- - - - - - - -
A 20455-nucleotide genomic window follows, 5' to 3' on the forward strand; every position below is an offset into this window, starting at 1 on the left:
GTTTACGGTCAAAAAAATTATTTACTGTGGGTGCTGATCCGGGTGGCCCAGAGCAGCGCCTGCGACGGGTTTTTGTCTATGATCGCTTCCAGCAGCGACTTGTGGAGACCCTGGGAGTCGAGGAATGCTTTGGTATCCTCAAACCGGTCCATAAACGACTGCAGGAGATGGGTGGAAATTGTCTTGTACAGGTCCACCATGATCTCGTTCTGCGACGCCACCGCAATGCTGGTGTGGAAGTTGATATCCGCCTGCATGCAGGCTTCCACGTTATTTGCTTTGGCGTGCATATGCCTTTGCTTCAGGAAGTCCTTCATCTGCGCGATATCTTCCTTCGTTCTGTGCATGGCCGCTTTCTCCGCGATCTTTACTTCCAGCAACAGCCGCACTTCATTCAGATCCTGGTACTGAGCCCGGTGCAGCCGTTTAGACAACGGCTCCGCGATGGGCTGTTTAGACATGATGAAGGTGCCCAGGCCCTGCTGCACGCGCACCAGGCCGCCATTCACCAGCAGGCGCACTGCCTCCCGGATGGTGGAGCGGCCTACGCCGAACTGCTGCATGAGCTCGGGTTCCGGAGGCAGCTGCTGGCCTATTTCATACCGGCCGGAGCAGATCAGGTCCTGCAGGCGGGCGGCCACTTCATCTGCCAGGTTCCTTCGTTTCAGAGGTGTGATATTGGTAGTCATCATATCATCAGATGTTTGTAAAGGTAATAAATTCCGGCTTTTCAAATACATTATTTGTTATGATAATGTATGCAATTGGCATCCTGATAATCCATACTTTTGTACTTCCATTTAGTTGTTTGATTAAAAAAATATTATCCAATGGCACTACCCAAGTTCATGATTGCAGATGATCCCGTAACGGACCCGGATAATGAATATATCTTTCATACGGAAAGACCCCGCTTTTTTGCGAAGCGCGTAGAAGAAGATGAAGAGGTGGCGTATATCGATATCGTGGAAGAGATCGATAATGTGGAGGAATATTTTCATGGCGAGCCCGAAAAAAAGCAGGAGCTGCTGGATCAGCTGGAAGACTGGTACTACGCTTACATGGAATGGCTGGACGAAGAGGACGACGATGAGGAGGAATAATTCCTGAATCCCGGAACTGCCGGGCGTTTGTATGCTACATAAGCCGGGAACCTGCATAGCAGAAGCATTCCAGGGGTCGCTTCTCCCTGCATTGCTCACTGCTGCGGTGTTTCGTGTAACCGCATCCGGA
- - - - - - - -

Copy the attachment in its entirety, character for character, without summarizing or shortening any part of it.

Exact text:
A 20455-nucleotide genomic window follows, 5' to 3' on the forward strand; every position below is an offset into this window, starting at 1 on the left:
GTTTACGGTCAAAAAAATTATTTACTGTGGGTGCTGATCCGGGTGGCCCAGAGCAGCGCCTGCGACGGGTTTTTGTCTATGATCGCTTCCAGCAGCGACTTGTGGAGACCCTGGGAGTCGAGGAATGCTTTGGTATCCTCAAACCGGTCCATAAACGACTGCAGGAGATGGGTGGAAATTGTCTTGTACAGGTCCACCATGATCTCGTTCTGCGACGCCACCGCAATGCTGGTGTGGAAGTTGATATCCGCCTGCATGCAGGCTTCCACGTTATTTGCTTTGGCGTGCATATGCCTTTGCTTCAGGAAGTCCTTCATCTGCGCGATATCTTCCTTCGTTCTGTGCATGGCCGCTTTCTCCGCGATCTTTACTTCCAGCAACAGCCGCACTTCATTCAGATCCTGGTACTGAGCCCGGTGCAGCCGTTTAGACAACGGCTCCGCGATGGGCTGTTTAGACATGATGAAGGTGCCCAGGCCCTGCTGCACGCGCACCAGGCCGCCATTCACCAGCAGGCGCACTGCCTCCCGGATGGTGGAGCGGCCTACGCCGAACTGCTGCATGAGCTCGGGTTCCGGAGGCAGCTGCTGGCCTATTTCATACCGGCCGGAGCAGATCAGGTCCTGCAGGCGGGCGGCCACTTCATCTGCCAGGTTCCTTCGTTTCAGAGGTGTGATATTGGTAGTCATCATATCATCAGATGTTTGTAAAGGTAATAAATTCCGGCTTTTCAAATACATTATTTGTTATGATAATGTATGCAATTGGCATCCTGATAATCCATACTTTTGTACTTCCATTTAGTTGTTTGATTAAAAAAATATTATCCAATGGCACTACCCAAGTTCATGATTGCAGATGATCCCGTAACGGACCCGGATAATGAATATATCTTTCATACGGAAAGACCCCGCTTTTTTGCGAAGCGCGTAGAAGAAGATGAAGAGGTGGCGTATATCGATATCGTGGAAGAGATCGATAATGTGGAGGAATATTTTCATGGCGAGCCCGAAAAAAAGCAGGAGCTGCTGGATCAGCTGGAAGACTGGTACTACGCTTACATGGAATGGCTGGACGAAGAGGACGACGATGAGGAGGAATAATTCCTGAATCCCGGAACTGCCGGGCGTTTGTATGCTACATAAGCCGGGAACCTGCATAGCAGAAGCATTCCAGGGGTCGCTTCTCCCTGCATTGCTCACTGCTGCGGTGTTTCGTGTAACCGCATCCGGA